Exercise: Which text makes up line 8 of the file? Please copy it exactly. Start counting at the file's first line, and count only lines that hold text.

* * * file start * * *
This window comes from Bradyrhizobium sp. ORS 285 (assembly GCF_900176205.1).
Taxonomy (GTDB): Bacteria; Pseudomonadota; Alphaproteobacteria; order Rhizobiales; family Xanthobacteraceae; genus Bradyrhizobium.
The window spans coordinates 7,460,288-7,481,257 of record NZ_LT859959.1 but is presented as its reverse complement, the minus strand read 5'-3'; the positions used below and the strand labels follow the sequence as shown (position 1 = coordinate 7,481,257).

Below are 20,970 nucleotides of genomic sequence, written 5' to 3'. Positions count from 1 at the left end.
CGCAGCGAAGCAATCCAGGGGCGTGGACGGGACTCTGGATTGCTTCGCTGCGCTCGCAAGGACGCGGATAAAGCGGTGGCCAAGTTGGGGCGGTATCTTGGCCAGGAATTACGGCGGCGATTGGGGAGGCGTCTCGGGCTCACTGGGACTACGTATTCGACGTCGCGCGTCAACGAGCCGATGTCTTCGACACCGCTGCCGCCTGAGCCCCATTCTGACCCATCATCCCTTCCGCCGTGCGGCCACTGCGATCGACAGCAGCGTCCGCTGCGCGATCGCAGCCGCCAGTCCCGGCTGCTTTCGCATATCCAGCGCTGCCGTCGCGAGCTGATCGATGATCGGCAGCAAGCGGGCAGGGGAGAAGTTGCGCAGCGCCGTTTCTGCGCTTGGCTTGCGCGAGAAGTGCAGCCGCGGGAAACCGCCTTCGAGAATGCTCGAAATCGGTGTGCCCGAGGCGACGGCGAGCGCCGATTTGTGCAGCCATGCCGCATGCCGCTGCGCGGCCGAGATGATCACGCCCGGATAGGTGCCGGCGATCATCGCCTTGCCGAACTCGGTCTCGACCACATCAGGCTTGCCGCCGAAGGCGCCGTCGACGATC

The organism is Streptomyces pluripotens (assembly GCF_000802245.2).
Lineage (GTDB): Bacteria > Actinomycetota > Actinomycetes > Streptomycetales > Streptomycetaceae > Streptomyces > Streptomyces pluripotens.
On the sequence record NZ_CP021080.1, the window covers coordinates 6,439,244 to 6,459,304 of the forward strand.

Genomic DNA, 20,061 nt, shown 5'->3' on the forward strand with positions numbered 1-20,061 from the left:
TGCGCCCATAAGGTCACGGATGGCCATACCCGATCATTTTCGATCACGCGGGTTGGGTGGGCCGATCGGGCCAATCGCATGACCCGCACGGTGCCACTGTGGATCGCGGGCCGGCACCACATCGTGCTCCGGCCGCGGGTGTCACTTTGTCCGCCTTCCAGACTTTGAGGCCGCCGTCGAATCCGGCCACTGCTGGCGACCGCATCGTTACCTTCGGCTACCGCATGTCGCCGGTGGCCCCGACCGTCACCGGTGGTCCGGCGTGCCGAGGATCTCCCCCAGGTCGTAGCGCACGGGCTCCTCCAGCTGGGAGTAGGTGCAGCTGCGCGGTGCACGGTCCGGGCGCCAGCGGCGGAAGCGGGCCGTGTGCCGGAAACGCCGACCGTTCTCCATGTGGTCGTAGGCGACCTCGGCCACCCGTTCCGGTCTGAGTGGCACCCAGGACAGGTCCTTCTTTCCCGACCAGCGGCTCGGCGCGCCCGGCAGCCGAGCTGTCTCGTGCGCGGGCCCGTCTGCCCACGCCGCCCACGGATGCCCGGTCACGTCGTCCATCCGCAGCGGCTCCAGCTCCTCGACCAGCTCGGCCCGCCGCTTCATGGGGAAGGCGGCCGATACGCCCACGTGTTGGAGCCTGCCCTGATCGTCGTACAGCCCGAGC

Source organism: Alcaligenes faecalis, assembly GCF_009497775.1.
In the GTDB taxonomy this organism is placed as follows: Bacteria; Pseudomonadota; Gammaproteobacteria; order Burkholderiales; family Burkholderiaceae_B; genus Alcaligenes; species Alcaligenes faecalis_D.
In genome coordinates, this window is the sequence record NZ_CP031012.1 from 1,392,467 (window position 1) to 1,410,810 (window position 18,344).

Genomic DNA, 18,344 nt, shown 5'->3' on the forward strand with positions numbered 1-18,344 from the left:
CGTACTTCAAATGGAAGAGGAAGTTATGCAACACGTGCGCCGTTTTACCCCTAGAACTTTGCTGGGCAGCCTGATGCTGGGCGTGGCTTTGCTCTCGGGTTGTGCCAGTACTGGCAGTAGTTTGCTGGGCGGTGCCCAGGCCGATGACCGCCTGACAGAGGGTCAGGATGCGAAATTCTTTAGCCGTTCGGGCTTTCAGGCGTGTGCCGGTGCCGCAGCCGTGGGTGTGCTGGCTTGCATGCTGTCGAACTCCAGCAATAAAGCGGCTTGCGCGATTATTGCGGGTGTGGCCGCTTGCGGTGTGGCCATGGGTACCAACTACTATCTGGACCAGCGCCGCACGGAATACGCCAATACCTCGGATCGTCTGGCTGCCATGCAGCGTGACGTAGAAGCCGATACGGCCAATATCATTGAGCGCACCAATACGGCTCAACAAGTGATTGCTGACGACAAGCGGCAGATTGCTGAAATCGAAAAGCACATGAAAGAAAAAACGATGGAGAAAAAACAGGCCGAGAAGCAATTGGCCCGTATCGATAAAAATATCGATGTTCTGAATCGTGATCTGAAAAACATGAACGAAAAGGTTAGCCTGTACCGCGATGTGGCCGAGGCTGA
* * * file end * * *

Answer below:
On the sequence record NZ_CP021080.1, the window covers coordinates 6,439,244 to 6,459,304 of the forward strand.